This is a rebroadcast of OICs webinar panel. In this deep dive discussion, Frank Fahey (representing...
Using Butterfly Spreads in Options Trading
12/10/2015 8:00 am EST
In options trading, butterfly spreads sound more complicated than they really are, so James Brumley, of BigTrends.com, breaks them down using a couple of examples to clarify exactly how these four-option trades work.
Option Trading: Butterfly Spreads
A butterfly spread is a four-option trade (though only three strikes are used; two of the four are duplicates) entered on the premise that the underlying stock or index will move little to none before the options involved in the trade expire. In other words, it's considered a neutral position, and the trade itself can lose money if the chart in question moves too far in either direction. Butterfly spreads are so named as the shape of their profit and loss graph (loosely) resembles a butterfly.
The assembly of the trade involves buying two options and selling two options—all with the same expiration date—and can be constructed using calls or puts. Entering such a trade creates a debit or costs money upfront. The intent is to close out the trade at a later time at a net price greater than the initial debit. This will occur if the index or stock being traded doesn't move as the expiration date of the options approaches...or when it arrives.
Butterfly spreads are entered by buying one in-the-money option with a strike below the stock's/index's current price, selling (or shorting) two at-the-money options, and by buying one out-of-the-money option with a strike price above the current price of the stock or index in question.
A couple examples will clarify exactly how a butterfly spread works.
Let's assume AT&T (T) is likely to linger at its current price near $33 for a couple of months. To enter a butterfly spread—and take advantage of that stagnation—we would choose to buy a two-month call option with a strike above the current price—a strike of 35—and we would buy a two month option with a strike of 31, below the stock's current price. To offset some of that cost we would be two call options with a strike at 33 (we sell two at-the-money calls to balance the two different call options we're buying).
All told, the purchase of the 35 call costs us $0.16 (or $16 per contract), the purchase of the 33 contract costs us $2.28 (or $228 per contract), and we pocket $0.85 (or $85 per contract or $170 total) for the two 33 calls were shorting—or writing—for a total of net debt—or cost—of $74. [That net debit would rise for a larger trade, of course.]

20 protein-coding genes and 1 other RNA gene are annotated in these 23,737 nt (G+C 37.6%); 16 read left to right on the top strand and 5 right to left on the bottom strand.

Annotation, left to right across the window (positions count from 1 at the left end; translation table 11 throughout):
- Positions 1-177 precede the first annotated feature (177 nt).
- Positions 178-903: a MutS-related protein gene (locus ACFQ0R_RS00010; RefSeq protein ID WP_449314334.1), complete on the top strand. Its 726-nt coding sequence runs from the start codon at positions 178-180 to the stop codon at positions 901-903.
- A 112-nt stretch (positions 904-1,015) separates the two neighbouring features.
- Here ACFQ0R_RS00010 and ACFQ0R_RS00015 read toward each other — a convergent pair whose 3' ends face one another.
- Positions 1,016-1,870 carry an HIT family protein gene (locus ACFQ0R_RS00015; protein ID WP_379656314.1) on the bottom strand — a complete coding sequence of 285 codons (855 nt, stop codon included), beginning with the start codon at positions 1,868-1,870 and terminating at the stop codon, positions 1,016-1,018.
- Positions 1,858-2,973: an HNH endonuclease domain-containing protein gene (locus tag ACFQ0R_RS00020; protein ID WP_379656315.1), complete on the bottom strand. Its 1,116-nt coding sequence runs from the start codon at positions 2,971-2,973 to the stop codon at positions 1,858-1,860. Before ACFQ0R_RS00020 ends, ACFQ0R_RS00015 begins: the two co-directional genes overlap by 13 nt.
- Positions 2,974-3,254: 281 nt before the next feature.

NEXT PAGE: One More Time Using Puts Instead of Calls|pagebreak|
T Butterfly Spread Theoretical Profit/Loss Graph
The worst-case scenario is...AT&T shares are priced above $35 or below $31 at—or even before—expiration. In both cases, one or the other of the two long options will be in-the-money, but the other will be worthless. The short calls—the written calls with a strike price of 33—will almost certainly be exercised against us if T shares are priced above 33 before or at expiration, though we'll have the 31 call to help offset that risk. If T shares move below $31 at or before expiration, the pair of 33 calls will be worthless and pose no exercise risk, but both of the long calls will be worthless too. In those cases, the loss will be the $74 initial invested to enter the trade.
If, instead, AT&T shares are at $33 by the time expiration arrives, the shorted 33 calls expire worthless (meaning the $170 pocketed at their sale is fully retained), the 31 calls are worth $2.00 apiece (or $200 per contract), and the calls with the 35 strike are worthless. In that scenario we sell the 31 call for $200, more than offsetting the initial $74 debit needed to enter the trade, translating into a maximum profit of $126 for this particular butterfly spread.
It may be worth noting at this time that butterfly spreads are essentially the combination of a bull spread and bear spread, with overlapping strikes for the short/written option.
Let's work through another example, this time using puts instead of calls; the use of puts doesn't change the profit-and-loss profile.
Based on the assumption that Citigroup (C) shares are going to remain at or near their current price of $53.50 for the next month, we would want to buy one out-of-the-money put with a strike above $53.50, buy one in-the-money put with a strike below $53.50, and we want to sell—or write—two puts with a strike price as close to $53.50 as possible. In all cases, we're just buying options that expire in approximately one month.
To enter this trade, we would buy one-month 55 puts at a price of $2.63 (or $263 per contract), buy a one-month 51 put at $1.04 (or $104 per contract), and sell—or short—two puts with a 53 strike at $1.72 apiece (for a total of $344). In sum, this trade is entered at a total cost or debit of $23.
The worst case scenario is, we lose the initial $23 debit we paid to enter the trade...which would happen if C moves above $55 or below $51 before or by expiration. The best case scenario would be for Citigroup to close at $53 at expiration. At that point the 51 puts are worthless, both of the 53 puts would be worthless, and we could sell the 55 put at $2.00 (or $200 per contract). That credit minus the initial $23 debit would make our maximum possible gain $177.
C Butterfly Spread Theoretical Profit/Loss Graph
Again, bigger trades scale up the size of the potential gain or loss.
Butterfly spreads sound more complicated than they really are. But, it may take a couple of practice trades to fully learn the nuances and mechanics of them.
By James Brumley of BigTrends.com
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